Entries Tagged 'Derivatives' ↓

Of SUVs and SIVs

Sent out by newsletter October 30, 2008

It’s great to see the price of gas at $2.45! When was the last time we saw that? And it looks like we are finally beginning to pull out of the freeze on short term borrowing (short term meaning a day to 3 months) between banks. Ever wonder why bank to bank borrowing froze up in the first place? Why money market funds that traded “commercial paper” became so shaky they had to be bailed out by the government’s guarantee that their holdings of a dollar would return you a dollar?

The fancy term for what happened is “flight to quality.” What that means is smart investors (like money market funds) didn’t want to buy commercial debt because they realized those were risky, bad investments. They fled in droves from the banks and financial institutions who were selling them. Commercial paper became so worthless banks wouldn’t even buy it from each other. How on earth did that happen?

Because banks and financial institutions created trusts called “structured investment vehicles” (SIVs) by tossing together the loans and complex debt of lots of different companies. These “vehicles” then sold “commercial paper” to investors who had little idea what was behind the paper, but trusted their banks.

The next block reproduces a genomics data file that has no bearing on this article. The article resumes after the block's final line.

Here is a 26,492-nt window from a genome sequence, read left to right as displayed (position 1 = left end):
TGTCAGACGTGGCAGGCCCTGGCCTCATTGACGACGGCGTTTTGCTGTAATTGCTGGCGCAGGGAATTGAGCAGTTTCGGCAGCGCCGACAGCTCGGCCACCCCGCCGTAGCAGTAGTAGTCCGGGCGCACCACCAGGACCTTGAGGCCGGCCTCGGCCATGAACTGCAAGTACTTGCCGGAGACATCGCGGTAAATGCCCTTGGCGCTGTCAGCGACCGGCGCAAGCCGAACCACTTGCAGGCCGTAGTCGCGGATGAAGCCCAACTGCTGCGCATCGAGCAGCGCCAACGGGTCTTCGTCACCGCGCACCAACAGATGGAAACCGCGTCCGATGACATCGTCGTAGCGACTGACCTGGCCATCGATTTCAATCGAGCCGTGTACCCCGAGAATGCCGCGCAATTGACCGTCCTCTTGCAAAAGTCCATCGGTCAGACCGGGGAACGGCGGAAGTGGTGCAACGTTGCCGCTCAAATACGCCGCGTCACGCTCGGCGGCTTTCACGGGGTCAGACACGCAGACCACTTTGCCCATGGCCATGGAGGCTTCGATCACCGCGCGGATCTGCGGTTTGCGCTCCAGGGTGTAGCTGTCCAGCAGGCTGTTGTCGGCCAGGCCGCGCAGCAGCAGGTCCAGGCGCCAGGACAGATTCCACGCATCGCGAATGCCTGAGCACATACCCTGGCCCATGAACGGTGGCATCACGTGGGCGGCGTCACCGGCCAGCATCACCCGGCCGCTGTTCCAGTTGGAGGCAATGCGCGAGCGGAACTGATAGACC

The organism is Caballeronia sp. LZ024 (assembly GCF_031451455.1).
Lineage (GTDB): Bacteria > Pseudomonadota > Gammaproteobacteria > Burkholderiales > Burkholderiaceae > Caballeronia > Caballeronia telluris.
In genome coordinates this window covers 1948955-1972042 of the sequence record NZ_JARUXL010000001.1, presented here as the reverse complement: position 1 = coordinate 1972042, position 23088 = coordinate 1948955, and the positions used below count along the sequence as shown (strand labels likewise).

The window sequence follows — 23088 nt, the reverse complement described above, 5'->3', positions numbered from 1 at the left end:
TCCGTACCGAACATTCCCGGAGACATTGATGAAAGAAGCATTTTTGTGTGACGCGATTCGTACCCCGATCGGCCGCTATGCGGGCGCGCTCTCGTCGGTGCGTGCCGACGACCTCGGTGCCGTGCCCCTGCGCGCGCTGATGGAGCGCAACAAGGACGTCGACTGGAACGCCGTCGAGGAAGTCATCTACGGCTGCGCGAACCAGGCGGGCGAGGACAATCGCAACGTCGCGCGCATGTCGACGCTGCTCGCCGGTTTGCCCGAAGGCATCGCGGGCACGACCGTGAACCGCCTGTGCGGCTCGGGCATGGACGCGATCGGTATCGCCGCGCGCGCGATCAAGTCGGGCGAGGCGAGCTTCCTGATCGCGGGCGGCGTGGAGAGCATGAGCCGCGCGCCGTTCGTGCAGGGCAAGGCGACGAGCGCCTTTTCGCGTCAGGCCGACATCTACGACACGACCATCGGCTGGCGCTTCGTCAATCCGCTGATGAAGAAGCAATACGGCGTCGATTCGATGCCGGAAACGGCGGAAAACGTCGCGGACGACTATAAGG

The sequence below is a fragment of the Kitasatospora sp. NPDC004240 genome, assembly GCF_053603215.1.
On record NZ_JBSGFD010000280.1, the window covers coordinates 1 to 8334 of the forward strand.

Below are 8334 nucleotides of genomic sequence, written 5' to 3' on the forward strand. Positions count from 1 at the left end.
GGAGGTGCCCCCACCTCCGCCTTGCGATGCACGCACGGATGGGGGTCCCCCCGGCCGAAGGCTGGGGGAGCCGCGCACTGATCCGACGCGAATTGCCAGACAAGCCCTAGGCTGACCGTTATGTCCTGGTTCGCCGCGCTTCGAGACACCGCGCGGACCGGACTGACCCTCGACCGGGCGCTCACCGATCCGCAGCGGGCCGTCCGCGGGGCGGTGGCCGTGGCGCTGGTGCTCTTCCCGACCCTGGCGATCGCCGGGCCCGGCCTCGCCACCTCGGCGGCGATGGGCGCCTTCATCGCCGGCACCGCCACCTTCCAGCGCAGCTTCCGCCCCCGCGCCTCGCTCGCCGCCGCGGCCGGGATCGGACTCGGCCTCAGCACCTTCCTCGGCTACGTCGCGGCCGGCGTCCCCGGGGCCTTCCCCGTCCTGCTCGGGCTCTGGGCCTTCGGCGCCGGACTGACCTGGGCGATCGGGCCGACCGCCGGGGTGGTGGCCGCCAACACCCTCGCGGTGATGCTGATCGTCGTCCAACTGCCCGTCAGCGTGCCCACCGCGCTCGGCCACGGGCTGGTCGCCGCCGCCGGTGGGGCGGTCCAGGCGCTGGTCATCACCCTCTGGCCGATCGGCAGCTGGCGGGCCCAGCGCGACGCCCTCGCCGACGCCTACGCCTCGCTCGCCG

In addition, SIV investments were highly rated. Standard and Poor’s once said in a remark that’s come back to haunt it, that it would rate a deal “structured by cows.” SIV assets were what backed commercial paper. As subprime borrowers and other borrowers began defaulting, smart investors realized their danger. SIV assets were likely to be far less than they cost.

In the beginning SIVs were a terrific deal for banks because the commercial paper being sold just “passed through” the banks. The banks never owned the SIVs. That means banks didn’t have to report them on their books. SIVs were invisible—until they failed! Continue reading →

What Did Goldman Do Wrong? Betting on ‘Library Binding’

Once upon a time long ago in a land faraway, there was a community of successful business people who wanted more books to read. They decided to pool their resources and create a brand new library.

These people founded a beautiful new library building in the center of their city. They sought the best librarian in the land, so they offered the extra incentive of fees. In addition to a salary and bonuses, their librarian could earn fees for services. They instructed their librarian to uphold two of Mr. S.R. Ranganathan’s “five laws of library science”:

A book for every reader.
A reader for every book.

Our industrious librarian immediately began making deals with both book publishers and library patrons, charging each side a fee. These deals were all based on the value of books. So these kinds of deals quickly become labeled “book derivatives,” or “BODs” for short.
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Financial Derivatives – CDSs & CDOs: How Big Is the Financial Mess?

[NOTE: Today’s news:  bondholders with derivatives force GM towards bankruptcy. How many more companies might this happen to?]

According to Ira Glass’ “This American Life” program on NPR, the scope of the financial problem is as big as that huge 100 foot wave in the movie, “The Perfect Storm.” The title of the NPR show is “Another Frightening Show about the Economy.”  Included is a terrific section on derivatives, specifically the type of derivatives called credit default swaps (CDSs). [minutes 20-40 of Oct. 3-5 episode 365 on http://www.NPR.org]
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